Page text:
For example, you might want to set the table on your page to 90% width and centered. Within your table you could divide it into two columns. The left-hand column could be set to a fixed width of 200 pixels where you would place your navigation. The right- hand column would then be variable and the content would adjust to the viewers browser.
Q. How can I set the color of a link so it isn't a pale blue?
A. You can actually set the color for the link, active link and visited link. Just place any or all of the following within the <BODY> tag:
LINK - Sets the color of a non-visited link
VLINK - Sets the color of a link that the user has previously
ALINK - Sets the color that the link will take on after a
user has clicked on the link but before the destination
page has loaded.
Here's an example:
<BODY LINK="#800000" VLINK="#808080" ALINK="#FFFF00">
Q. Do you know where I can get
statistics on how often certain web browsers and versions, screen resolutions
and color depths,
and plug-ins are being used by the general web surfing community?
This would help me a lot in deciding what tags to use in my web pages and what media I can offer. Thanks for your time.
A. If you are using a hosting
service you probably already have a whole host of web statistics available to
you even if you don't know it. If your site is hosted I would check with your
provider to see what is available.
If you are hosting your own site then you may want to invest in a software package that handles statistical gathering for you. There are several companies that provide statistical analysis software in all shapes, sizes and price levels.
Lastly, you could write your own custom code in ASP, Java or PHP, for example, to gather and store statistical information. However, unless your needs are very specific and unusual, buying a statistical analysis software package is most likely going to be your best bet.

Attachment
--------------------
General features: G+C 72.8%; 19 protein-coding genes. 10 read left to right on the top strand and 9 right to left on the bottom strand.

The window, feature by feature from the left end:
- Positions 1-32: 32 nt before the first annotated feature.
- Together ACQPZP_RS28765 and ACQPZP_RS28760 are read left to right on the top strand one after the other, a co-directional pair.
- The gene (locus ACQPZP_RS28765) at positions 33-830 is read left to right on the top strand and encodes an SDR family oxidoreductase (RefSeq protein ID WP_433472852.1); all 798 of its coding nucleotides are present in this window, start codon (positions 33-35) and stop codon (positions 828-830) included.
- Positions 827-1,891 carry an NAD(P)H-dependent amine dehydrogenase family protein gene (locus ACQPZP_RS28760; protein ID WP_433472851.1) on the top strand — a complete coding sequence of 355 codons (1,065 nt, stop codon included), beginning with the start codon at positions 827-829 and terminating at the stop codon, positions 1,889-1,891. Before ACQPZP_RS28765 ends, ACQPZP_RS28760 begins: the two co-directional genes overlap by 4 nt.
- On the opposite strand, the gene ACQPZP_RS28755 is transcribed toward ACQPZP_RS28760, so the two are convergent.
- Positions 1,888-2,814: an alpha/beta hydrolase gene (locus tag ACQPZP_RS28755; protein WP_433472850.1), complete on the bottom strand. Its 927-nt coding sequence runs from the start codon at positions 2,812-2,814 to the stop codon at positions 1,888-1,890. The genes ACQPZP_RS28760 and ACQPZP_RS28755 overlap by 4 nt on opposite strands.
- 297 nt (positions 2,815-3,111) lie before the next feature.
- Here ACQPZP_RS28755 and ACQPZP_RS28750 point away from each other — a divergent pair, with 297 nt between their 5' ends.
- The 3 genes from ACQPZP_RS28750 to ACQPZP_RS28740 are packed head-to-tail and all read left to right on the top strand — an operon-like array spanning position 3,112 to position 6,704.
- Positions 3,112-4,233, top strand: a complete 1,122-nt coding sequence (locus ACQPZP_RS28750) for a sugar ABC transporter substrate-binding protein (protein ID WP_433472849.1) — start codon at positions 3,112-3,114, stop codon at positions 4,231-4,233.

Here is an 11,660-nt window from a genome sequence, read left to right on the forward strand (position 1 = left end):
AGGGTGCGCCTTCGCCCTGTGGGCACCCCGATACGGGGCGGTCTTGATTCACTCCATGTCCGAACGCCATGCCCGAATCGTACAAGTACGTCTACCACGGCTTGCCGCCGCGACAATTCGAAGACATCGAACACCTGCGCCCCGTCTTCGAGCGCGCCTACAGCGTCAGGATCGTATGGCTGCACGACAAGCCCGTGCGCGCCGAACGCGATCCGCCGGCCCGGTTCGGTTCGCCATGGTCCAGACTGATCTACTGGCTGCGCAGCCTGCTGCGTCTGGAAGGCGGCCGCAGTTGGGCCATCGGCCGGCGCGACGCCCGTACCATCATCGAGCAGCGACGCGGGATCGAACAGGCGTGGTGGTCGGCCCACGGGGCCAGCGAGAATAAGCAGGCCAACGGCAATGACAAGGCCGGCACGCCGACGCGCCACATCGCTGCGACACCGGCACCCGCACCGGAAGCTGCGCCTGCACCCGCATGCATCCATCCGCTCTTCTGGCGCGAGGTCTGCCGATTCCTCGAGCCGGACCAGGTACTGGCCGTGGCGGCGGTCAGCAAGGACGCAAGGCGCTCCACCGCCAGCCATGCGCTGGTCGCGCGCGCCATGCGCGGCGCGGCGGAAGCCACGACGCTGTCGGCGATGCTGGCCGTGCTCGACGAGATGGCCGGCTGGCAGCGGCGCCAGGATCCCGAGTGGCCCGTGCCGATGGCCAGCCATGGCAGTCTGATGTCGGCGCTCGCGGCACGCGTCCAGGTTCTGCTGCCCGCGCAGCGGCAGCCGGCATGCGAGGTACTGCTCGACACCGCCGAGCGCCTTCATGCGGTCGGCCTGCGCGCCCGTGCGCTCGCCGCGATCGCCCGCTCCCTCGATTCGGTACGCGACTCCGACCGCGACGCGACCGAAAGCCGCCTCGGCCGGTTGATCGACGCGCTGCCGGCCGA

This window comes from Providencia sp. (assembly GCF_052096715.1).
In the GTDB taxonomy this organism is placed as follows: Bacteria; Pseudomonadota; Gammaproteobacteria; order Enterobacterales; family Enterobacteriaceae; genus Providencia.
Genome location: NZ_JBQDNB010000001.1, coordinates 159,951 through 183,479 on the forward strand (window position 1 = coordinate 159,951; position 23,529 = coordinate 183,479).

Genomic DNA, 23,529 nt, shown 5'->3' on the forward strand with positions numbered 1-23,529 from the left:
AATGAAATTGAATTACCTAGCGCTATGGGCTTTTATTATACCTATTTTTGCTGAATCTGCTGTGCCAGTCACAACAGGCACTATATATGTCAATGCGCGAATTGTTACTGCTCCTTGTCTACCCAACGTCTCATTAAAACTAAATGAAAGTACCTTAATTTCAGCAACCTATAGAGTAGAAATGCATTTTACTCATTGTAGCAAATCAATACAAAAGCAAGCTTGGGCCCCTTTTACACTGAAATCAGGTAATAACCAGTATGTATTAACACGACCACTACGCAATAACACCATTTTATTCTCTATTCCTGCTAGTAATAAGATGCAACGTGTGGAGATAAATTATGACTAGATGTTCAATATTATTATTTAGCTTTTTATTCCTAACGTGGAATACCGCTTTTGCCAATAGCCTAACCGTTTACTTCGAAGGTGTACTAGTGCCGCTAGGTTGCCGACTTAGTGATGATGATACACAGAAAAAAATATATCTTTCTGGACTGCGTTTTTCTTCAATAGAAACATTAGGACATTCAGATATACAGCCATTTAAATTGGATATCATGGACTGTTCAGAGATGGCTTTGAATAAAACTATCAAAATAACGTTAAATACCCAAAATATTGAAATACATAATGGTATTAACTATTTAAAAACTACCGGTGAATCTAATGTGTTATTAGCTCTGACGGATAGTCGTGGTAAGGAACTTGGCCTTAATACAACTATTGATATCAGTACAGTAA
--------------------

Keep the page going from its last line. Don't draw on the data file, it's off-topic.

Are you ready for a vacation? Do you
want to go to Disney? It appears that Travelocity is teaming up with Disney to
provide air and land packages to Disney travelers. With the slumping air and
travel markets now may be a great time to get cheap prices and avoid the crowds.
Wondering where one of the next big
web expansions may happen? You might check out the financial services industry
as they go from full service to self service.
Broadband access and small business
security innovations are helping bring back Covad Communications from the jaws
As you know, when creating a frames
page each frame is given a unique name. You can use those unique names to target
different frames in your hyperlinks.
Here's an example:
<a target="FrameName" href="NewPage.htm">Click here to
view a new page.</a>
And Remember This . . .
Did you know that Valentine's day is
also the birthday of the electronic computer? In 1946 at the University of
Pennsylvania's Moore School of Engineering the ENIAC (Electronic Numerical
Integrator and Computer) was introduced. It weighed about 30 tons and took up
the space of a modern motor home.
The idea for the ENIAC was the brainchild of a mathematician named Alan M. Turing. It took him nine years to mold his idea into reality. Now that's love.
Thanks for reading Goodies to Go!